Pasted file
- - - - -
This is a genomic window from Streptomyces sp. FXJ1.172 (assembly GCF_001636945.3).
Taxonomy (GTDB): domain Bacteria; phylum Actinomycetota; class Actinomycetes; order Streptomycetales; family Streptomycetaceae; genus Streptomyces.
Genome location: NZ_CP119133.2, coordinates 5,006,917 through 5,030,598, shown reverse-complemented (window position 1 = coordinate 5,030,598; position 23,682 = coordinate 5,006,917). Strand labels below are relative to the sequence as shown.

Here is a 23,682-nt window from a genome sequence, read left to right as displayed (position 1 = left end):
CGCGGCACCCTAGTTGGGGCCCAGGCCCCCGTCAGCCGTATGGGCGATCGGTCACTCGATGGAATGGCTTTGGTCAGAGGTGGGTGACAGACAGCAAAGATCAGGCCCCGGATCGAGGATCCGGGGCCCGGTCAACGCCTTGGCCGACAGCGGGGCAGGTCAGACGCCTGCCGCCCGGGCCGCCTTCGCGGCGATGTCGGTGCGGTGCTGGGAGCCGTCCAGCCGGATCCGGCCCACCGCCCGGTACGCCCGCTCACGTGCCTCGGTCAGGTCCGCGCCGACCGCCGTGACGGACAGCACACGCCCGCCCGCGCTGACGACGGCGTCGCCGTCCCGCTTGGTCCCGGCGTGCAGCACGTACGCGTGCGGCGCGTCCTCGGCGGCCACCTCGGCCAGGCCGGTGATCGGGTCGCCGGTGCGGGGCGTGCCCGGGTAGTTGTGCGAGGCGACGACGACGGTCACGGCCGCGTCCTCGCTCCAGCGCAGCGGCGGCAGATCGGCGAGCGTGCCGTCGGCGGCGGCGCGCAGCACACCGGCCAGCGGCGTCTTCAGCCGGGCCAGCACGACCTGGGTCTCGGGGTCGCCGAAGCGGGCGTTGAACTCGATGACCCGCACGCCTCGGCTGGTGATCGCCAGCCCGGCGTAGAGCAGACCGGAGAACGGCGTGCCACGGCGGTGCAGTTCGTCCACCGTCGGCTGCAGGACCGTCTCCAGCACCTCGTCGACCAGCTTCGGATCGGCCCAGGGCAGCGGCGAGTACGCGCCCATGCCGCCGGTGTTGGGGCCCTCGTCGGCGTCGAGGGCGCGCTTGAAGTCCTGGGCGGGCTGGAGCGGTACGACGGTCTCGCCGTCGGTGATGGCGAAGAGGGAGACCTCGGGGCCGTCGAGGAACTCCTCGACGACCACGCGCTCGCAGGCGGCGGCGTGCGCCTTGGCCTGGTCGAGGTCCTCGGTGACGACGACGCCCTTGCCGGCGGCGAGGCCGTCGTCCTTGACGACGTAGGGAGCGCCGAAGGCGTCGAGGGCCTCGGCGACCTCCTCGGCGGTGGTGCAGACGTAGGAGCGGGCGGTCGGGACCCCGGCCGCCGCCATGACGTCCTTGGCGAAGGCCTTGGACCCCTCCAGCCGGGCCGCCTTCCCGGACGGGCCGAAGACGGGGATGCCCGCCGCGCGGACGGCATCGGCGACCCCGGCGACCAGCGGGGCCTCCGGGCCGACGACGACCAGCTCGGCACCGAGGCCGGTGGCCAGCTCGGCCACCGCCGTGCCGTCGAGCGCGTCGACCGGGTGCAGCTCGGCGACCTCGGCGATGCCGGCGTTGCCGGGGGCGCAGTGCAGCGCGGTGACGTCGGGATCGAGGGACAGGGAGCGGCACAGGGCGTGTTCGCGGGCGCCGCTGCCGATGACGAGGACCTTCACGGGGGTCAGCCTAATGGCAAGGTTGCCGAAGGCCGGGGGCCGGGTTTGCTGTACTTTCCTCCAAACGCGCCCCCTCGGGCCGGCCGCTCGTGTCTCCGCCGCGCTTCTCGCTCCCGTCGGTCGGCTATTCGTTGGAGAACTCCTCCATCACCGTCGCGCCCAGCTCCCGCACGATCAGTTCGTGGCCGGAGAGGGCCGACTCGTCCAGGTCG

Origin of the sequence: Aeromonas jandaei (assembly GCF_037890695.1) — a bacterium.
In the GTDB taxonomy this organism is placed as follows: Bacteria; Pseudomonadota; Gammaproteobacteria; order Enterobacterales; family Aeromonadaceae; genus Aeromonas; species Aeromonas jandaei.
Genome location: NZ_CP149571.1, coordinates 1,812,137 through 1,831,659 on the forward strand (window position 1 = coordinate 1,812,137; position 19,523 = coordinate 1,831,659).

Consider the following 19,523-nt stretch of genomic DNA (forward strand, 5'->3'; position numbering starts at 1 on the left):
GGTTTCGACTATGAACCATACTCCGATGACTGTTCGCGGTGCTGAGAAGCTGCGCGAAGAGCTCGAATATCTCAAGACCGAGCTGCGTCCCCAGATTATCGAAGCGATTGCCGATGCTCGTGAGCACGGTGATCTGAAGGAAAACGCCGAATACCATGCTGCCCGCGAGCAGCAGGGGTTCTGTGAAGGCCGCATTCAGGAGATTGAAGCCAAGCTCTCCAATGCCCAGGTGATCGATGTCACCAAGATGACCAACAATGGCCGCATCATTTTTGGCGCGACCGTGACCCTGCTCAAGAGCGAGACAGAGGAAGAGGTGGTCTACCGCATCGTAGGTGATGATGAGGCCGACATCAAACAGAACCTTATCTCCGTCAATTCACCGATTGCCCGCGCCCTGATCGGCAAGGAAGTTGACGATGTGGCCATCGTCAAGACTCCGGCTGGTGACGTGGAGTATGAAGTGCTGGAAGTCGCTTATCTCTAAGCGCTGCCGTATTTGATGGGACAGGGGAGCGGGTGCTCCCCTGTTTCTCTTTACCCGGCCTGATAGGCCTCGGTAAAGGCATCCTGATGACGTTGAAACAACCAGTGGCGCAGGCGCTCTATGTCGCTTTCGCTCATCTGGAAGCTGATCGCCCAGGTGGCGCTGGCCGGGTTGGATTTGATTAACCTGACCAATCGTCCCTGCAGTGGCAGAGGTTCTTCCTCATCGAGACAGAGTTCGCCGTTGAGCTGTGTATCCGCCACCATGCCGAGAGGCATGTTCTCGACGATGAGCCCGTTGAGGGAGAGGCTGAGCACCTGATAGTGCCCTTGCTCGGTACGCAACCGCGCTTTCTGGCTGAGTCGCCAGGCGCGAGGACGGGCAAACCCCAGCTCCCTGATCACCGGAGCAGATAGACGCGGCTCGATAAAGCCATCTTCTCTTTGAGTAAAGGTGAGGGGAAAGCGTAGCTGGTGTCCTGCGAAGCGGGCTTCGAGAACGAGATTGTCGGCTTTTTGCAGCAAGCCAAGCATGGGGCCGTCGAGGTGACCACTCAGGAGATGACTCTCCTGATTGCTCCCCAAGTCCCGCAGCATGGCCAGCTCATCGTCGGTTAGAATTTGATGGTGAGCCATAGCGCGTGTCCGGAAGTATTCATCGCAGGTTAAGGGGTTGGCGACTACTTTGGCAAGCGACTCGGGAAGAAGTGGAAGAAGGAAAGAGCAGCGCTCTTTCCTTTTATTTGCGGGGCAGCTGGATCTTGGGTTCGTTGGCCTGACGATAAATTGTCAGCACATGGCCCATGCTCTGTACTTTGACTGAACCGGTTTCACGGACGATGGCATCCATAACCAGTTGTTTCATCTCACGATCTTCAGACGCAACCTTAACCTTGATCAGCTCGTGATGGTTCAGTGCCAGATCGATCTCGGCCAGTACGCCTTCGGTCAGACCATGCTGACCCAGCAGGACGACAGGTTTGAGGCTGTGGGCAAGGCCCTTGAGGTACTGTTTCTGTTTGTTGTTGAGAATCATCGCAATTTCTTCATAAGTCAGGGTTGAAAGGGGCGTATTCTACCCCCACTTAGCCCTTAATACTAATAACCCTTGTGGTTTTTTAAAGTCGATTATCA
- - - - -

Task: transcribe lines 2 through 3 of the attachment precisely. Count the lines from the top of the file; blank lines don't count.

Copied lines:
Taxonomy (GTDB): domain Bacteria; phylum Actinomycetota; class Actinomycetes; order Streptomycetales; family Streptomycetaceae; genus Streptomyces.
Genome location: NZ_CP119133.2, coordinates 5,006,917 through 5,030,598, shown reverse-complemented (window position 1 = coordinate 5,030,598; position 23,682 = coordinate 5,006,917). Strand labels below are relative to the sequence as shown.